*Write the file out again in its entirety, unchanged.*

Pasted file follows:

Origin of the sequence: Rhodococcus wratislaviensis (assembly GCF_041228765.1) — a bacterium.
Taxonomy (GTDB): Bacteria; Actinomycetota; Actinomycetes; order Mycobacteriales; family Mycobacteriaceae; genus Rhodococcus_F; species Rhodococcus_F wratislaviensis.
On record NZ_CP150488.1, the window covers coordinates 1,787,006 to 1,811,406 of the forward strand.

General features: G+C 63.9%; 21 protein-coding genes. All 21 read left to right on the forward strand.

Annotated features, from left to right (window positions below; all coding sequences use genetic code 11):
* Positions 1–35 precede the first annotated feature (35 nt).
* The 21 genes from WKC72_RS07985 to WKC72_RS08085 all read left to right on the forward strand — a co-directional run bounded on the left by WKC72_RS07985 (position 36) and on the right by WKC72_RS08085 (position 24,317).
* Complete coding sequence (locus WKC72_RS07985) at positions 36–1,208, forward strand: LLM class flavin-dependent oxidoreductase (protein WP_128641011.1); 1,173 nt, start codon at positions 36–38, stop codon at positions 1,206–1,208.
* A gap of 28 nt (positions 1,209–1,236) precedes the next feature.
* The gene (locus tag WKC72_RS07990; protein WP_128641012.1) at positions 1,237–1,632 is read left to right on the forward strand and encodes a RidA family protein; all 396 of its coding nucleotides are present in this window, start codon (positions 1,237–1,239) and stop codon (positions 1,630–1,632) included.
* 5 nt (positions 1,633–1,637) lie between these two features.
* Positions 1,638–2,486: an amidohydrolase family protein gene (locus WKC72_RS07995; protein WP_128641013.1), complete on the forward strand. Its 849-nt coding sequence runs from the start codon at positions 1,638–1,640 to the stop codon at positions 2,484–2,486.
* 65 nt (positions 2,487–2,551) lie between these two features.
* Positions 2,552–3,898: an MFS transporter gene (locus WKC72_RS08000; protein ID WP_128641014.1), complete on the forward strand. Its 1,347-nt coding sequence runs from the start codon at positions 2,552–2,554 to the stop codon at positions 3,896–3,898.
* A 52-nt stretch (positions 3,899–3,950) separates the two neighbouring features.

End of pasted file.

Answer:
Origin of the sequence: Rhodococcus wratislaviensis (assembly GCF_041228765.1) — a bacterium.
Taxonomy (GTDB): Bacteria; Actinomycetota; Actinomycetes; order Mycobacteriales; family Mycobacteriaceae; genus Rhodococcus_F; species Rhodococcus_F wratislaviensis.
On record NZ_CP150488.1, the window covers coordinates 1,787,006 to 1,811,406 of the forward strand.

General features: G+C 63.9%; 21 protein-coding genes. All 21 read left to right on the forward strand.

Annotated features, from left to right (window positions below; all coding sequences use genetic code 11):
* Positions 1–35 precede the first annotated feature (35 nt).
* The 21 genes from WKC72_RS07985 to WKC72_RS08085 all read left to right on the forward strand — a co-directional run bounded on the left by WKC72_RS07985 (position 36) and on the right by WKC72_RS08085 (position 24,317).
* Complete coding sequence (locus WKC72_RS07985) at positions 36–1,208, forward strand: LLM class flavin-dependent oxidoreductase (protein WP_128641011.1); 1,173 nt, start codon at positions 36–38, stop codon at positions 1,206–1,208.
* A gap of 28 nt (positions 1,209–1,236) precedes the next feature.
* The gene (locus tag WKC72_RS07990; protein WP_128641012.1) at positions 1,237–1,632 is read left to right on the forward strand and encodes a RidA family protein; all 396 of its coding nucleotides are present in this window, start codon (positions 1,237–1,239) and stop codon (positions 1,630–1,632) included.
* 5 nt (positions 1,633–1,637) lie between these two features.
* Positions 1,638–2,486: an amidohydrolase family protein gene (locus WKC72_RS07995; protein WP_128641013.1), complete on the forward strand. Its 849-nt coding sequence runs from the start codon at positions 1,638–1,640 to the stop codon at positions 2,484–2,486.
* 65 nt (positions 2,487–2,551) lie between these two features.
* Positions 2,552–3,898: an MFS transporter gene (locus WKC72_RS08000; protein ID WP_128641014.1), complete on the forward strand. Its 1,347-nt coding sequence runs from the start codon at positions 2,552–2,554 to the stop codon at positions 3,896–3,898.
* A 52-nt stretch (positions 3,899–3,950) separates the two neighbouring features.